One of Seattle’s medical device industry pioneers has a beautiful view of Lake Washington from his home office in Kirkland, but a few minutes after I arrived, he was steaming mad.
“Our government rewards dummies and punishes geniuses,” says David Auth, the inventor of a less-invasive way to clear out blockages in arteries, called Rotablator. “GM is a dumb company, and has been for 35 years, and yet they get a bailout. The medical device industry in this country is one of the absolutely most competitive industries we have. All the great medical devices have come from U.S. companies. And so we tax them $4 billion a year?”
I had kicked this hornet’s nest by asking Auth straight-up about his thoughts on the recently proposed $40 billion tax increase on medical device companies. The industry was horrified last week by a proposal from Montana Democrat Max Baucus, the influential chairman of the U.S. Senate Finance Committee, that calls for taxing medical device companies for $40 billion over the next decade.
Boston Scientific’s CEO, Ray Elliott, called it “nonsensical,” and joked that he planned to throw tea bags into Boston Harbor in protest. Bernstein Research analyst Derrick Sung estimates that the proposal could cut the industry’s earnings per share by 5 to 10 percent a year.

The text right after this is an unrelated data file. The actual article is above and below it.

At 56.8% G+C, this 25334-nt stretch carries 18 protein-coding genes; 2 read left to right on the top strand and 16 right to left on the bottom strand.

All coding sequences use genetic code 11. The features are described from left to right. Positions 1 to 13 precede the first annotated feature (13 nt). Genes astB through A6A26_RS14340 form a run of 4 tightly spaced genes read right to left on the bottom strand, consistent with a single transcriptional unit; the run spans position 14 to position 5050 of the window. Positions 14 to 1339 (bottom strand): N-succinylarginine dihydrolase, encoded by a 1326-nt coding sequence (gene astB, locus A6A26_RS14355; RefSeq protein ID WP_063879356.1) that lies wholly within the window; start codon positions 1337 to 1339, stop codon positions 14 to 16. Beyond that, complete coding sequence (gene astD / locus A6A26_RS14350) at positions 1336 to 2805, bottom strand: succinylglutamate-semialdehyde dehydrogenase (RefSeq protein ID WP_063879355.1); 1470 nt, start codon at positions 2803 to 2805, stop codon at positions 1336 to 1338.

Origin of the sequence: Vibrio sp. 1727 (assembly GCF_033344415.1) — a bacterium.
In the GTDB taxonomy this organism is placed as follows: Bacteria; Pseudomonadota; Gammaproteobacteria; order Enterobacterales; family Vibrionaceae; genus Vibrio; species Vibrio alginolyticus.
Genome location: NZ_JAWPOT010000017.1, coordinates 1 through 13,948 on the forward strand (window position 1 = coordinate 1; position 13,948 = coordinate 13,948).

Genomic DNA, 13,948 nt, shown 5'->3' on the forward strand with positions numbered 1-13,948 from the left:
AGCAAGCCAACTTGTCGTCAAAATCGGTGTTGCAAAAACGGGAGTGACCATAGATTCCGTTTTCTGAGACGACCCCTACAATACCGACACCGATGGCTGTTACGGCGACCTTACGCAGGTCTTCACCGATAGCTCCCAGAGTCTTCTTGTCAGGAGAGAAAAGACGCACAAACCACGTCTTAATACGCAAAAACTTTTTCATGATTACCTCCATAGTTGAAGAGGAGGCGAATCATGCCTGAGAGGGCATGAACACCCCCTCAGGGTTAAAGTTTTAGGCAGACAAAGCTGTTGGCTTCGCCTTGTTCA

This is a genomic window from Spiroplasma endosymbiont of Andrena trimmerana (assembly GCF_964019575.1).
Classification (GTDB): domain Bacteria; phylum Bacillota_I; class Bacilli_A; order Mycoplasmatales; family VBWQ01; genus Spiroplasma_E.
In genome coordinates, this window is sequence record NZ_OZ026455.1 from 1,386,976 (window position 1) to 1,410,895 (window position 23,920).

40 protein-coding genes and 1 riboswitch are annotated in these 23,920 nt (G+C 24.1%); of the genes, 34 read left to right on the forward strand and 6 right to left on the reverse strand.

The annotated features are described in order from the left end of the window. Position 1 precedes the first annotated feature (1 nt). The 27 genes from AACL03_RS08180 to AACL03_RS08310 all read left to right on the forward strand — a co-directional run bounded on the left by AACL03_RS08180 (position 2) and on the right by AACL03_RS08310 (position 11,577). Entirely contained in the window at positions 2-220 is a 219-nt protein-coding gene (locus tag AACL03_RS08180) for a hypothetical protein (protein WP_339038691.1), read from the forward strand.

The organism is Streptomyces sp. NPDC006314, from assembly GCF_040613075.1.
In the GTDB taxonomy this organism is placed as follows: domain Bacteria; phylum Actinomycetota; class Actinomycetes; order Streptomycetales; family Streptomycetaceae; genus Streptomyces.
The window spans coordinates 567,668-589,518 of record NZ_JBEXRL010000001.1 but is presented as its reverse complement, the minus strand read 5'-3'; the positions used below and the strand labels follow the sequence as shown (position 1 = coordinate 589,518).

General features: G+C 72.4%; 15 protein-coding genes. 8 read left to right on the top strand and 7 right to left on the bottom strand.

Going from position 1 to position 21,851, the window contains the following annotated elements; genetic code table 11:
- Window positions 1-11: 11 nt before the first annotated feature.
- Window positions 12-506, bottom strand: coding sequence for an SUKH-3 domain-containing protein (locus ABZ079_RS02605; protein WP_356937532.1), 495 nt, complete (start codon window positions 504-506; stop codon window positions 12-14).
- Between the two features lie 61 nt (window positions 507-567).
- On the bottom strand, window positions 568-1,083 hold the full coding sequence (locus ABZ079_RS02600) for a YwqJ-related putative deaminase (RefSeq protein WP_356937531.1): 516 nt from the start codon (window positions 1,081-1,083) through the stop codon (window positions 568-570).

Auth,68, has an influential point of view, because he’s something of a godfather in the Seattle medical device industry, as an inventor and an angel investor. He’s a former University of Washington professor who founded Redmond, WA-based Heart Technology, took it public, and sold it to Boston Scientific for $500 million in 1995. Since then, he’s donated millions to the UW, and put more of his own money into other local device companies, like Kirkland, WA-based Pathway Medical Technologies and Redmond, WA-based CoAptus Medical. He was elected to the National Academy of Engineering earlier this year, and serves on the boards of nine different medical device companies along the West Coast.
The proposal by Sen. Baucus compounds what has been an agonizing year for medical device companies, both locally and nationally. The FDA has been gradually becoming more demanding that device companies do larger, more expensive clinical trials than in the past, Auth says. More and more often, he’s seeing examples of the FDA saying one thing to a company about requirements for FDA approval, waiting for the desired data to roll in, and then telling companies it’s not enough.
This means that it is taking longer, and costing more money, to get a medical device approved in the U.S., Auth says. It’s causing venture capitalists to … Next Page »
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